An offbeat love story wrapped in an ironic comment on post-millennial blues, “Barren Illusion” is cult Japanese helmer Kiyoshi Kurosawa’s most obscure movie so far. But it still proves a fascinating, sometimes hypnotic sit, even when one’s brain is working overtime to decipher what is going on onscreen. Likely to baffle Kurosawa first-timers, and destined only for festival and highly specialized outings, it’s an upper-mid-range rather than top-class item from the prolific writer-director.
As hinted in the Japanese title (which means “Grand Illusion”), pic is a dryly humorous take on the way society’s headed, with a central character, Haru (Shinji Takeda, from “Tokyo Eyes”), who’s so bored and alienated that he sometimes literally fades from view. In that respect, he’s simply fulfilling the demand of some safe-robbers he stumbles across at the film’s opening, one of whom tells him to “get out of my sight!”
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Haru sells tapes of experimental music made by a high school friend, Kenji (Kazushige Inami), even though the buyer, Satake (Yutaka Yasui), reckons it’s simply “nice and safe.” Haru’s g.f., Michi (Miako Tadano), who works as a post office sorter, is equally listless, stealing mail from work and dreaming of traveling to exotic places. The pair’s love is more a shared despair than a conventional romance.
In any other director’s hands, these elements would likely result in a total snoozefest, but just when the long takes and monosyllabic dialogue are starting to grate, and the low-key humor is wearing thin, Kurosawa starts stirring the pot. A wraithlike female appears to Michi and declares, “Why doesn’t someone do something?” — recalling the dire warning (“Restore the rules of the world”) made by the kidnapper at the start of Kurosawa’s “Charisma.” Suddenly, you realize that “Illusion” is essentially a continuation of that previous picture, but post-rather than pre-millennial — human society still hasn’t got it right, and is still out of step with the natural world. (Per production notes, but never stated onscreen, the film is set in 2005.) Haru and Michi gradually stumble toward taking action, but they do all the wrong things.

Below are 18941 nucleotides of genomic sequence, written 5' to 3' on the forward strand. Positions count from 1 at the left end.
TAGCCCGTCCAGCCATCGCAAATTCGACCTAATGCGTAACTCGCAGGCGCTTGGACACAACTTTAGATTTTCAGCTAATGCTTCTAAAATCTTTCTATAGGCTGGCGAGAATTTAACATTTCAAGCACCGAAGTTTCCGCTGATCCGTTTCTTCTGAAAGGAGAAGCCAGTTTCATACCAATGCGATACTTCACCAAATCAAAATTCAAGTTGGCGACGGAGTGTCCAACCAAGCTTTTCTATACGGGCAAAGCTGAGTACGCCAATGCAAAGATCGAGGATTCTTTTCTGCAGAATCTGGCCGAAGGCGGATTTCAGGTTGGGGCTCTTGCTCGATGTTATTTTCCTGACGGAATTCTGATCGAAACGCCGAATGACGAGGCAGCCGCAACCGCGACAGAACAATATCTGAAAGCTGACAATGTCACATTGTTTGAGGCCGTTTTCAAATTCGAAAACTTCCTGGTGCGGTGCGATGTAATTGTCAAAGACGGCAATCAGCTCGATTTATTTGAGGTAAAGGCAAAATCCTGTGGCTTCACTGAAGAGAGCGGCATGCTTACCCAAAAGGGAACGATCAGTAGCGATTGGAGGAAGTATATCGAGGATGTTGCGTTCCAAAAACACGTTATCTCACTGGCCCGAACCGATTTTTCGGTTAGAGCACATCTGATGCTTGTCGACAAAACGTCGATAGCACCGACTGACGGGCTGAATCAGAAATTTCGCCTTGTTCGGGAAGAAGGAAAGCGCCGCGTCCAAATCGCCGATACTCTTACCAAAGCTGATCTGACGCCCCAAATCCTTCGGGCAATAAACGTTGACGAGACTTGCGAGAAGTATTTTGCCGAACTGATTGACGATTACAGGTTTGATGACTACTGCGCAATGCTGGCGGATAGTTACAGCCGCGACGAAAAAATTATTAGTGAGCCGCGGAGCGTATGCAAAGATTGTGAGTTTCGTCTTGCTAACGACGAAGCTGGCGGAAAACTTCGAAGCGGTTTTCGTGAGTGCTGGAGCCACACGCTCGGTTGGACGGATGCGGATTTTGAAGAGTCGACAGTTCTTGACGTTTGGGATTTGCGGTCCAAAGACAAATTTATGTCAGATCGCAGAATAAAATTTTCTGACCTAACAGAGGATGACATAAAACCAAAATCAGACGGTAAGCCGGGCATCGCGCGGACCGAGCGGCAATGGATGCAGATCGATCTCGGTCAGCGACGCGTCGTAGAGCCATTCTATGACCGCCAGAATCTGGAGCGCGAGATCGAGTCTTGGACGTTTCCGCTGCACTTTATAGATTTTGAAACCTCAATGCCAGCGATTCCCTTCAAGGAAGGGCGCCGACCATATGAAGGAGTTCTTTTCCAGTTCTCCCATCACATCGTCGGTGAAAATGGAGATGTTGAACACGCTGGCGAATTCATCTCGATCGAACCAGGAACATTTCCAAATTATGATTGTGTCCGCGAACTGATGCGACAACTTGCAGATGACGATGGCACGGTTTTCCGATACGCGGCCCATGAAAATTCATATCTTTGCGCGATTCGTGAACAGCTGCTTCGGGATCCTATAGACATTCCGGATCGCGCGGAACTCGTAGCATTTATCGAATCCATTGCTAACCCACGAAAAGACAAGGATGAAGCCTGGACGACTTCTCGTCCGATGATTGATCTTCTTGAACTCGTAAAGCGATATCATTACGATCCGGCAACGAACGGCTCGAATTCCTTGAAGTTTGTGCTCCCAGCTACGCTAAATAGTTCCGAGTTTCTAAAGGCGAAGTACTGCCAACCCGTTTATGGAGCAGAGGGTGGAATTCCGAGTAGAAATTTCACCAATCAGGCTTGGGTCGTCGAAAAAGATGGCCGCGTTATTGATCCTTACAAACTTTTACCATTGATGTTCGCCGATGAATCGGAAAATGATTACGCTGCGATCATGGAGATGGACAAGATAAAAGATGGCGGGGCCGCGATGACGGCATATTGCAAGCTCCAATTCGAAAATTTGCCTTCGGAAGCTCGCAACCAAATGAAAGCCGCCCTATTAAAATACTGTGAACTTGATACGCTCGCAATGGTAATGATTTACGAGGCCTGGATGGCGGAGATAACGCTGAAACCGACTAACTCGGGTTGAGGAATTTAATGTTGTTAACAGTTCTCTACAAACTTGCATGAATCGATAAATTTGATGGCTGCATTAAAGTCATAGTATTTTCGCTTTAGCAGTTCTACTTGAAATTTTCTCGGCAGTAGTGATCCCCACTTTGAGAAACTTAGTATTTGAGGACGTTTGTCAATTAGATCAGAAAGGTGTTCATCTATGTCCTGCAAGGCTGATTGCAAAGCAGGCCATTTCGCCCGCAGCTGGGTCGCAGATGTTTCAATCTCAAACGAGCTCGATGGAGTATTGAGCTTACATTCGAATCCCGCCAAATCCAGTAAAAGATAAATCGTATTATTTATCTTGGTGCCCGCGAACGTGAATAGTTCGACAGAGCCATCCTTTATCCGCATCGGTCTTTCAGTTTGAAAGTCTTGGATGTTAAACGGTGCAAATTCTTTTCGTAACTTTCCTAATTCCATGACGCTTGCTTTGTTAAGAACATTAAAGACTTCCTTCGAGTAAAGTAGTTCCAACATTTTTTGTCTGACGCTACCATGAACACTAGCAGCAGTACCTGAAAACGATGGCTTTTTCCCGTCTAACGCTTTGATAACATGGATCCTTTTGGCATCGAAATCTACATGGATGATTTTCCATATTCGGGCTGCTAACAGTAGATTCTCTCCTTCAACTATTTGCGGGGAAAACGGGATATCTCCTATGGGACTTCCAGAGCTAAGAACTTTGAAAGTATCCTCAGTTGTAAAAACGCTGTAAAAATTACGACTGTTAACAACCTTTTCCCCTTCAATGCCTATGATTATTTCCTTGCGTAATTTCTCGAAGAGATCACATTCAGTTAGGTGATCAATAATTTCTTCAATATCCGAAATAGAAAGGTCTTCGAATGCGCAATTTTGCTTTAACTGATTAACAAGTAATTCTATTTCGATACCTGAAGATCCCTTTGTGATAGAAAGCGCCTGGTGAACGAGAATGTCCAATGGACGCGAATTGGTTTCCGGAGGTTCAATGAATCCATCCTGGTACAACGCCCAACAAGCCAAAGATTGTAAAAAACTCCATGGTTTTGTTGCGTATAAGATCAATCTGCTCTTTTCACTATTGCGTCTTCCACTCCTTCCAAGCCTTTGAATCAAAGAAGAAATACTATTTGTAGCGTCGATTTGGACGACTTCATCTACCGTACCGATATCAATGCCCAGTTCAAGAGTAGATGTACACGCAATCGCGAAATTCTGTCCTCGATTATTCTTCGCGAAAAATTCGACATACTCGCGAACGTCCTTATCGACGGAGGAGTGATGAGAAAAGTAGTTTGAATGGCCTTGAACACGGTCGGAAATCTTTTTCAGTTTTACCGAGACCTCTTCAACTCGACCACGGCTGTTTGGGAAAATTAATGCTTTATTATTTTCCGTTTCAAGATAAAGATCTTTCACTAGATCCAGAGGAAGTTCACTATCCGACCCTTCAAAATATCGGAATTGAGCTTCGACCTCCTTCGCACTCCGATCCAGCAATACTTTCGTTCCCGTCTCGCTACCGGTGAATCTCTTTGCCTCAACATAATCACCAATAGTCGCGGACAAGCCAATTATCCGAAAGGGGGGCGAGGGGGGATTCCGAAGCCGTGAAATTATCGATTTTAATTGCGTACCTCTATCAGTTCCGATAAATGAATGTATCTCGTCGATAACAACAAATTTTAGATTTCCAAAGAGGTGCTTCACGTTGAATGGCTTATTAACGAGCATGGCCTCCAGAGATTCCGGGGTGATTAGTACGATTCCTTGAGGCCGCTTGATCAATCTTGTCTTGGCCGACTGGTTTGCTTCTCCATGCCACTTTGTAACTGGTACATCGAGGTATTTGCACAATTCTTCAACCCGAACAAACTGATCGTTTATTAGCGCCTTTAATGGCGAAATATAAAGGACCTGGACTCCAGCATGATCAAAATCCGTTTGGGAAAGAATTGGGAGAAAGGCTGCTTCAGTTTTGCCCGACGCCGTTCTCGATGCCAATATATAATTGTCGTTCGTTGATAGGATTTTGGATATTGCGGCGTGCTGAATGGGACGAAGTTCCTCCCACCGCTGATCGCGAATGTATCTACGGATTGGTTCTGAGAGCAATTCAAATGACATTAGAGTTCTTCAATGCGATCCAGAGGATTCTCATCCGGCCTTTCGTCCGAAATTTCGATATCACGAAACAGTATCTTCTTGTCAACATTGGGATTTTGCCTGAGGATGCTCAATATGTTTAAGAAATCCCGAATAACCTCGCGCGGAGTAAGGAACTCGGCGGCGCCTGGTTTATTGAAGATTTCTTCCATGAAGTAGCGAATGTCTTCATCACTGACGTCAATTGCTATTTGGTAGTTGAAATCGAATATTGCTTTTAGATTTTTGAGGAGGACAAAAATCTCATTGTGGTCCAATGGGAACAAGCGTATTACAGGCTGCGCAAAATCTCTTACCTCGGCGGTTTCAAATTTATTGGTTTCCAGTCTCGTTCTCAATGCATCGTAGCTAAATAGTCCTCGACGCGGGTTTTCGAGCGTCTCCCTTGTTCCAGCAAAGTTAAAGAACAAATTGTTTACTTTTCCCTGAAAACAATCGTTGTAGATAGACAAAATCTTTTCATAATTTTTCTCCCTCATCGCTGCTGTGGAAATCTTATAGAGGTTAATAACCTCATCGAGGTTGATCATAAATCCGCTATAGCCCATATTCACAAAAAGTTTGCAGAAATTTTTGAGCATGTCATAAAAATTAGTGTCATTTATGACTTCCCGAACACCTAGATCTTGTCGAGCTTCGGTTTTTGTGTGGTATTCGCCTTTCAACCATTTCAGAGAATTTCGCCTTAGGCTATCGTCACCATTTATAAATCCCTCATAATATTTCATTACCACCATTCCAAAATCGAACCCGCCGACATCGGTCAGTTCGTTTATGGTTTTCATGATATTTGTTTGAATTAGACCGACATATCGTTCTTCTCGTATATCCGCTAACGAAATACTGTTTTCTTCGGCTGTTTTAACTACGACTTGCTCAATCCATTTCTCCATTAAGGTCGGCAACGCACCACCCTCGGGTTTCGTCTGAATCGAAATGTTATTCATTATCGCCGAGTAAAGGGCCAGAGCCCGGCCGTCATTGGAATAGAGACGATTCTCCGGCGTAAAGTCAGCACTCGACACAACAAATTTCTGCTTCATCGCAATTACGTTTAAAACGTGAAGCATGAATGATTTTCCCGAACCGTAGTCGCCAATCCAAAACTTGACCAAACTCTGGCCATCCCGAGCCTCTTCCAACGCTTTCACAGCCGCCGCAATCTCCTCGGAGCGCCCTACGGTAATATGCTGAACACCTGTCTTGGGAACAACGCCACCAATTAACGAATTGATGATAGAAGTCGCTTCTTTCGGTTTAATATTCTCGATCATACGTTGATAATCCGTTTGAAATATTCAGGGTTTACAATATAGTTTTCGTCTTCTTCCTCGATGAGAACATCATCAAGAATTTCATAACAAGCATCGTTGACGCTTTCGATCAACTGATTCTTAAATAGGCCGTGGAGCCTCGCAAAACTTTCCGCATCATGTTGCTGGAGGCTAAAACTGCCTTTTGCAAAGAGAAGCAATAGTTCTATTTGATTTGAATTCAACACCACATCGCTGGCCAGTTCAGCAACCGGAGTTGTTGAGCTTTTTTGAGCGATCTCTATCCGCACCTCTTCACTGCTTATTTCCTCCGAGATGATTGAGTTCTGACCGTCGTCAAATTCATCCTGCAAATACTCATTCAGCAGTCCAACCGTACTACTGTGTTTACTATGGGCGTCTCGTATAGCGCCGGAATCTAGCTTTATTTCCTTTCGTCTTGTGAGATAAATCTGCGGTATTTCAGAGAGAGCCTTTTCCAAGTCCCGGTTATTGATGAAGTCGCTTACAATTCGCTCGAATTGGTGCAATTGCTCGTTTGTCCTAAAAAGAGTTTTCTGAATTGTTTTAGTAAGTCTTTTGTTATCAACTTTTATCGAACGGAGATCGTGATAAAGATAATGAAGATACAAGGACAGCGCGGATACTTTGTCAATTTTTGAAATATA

Both agree to be guinea pigs for a drug that can counter a new, powerful pollen, even though the drug may cause impotence; Michi tries to flee abroad, without success; Haru turns to crime. None of these actions proves fruitful, and Michi returns to her boring job. Then, one day during a post office stickup, she does take action, with surprising results.
In some respects, the movie is Kurosawa’s version of “Pierrot le fou,” with which the parallels become more obvious as things progress. Godard’s film had a bright ’60s energy and obvious spoofing, but the progress of each film’s romantic couple is the same — fleeing from a disjointed life and society to try to find some kind of utopia by the sea. Kurosawa also adds his own message: In love, as in life, positive action is the only alternative to a long, slow slide into loss and destruction.
On a budget but well put together, movie was partly crewed by students from the Film School of Tokyo, where Kurosawa has lectured since it opened two years ago. Perfs throughout are geared to the material.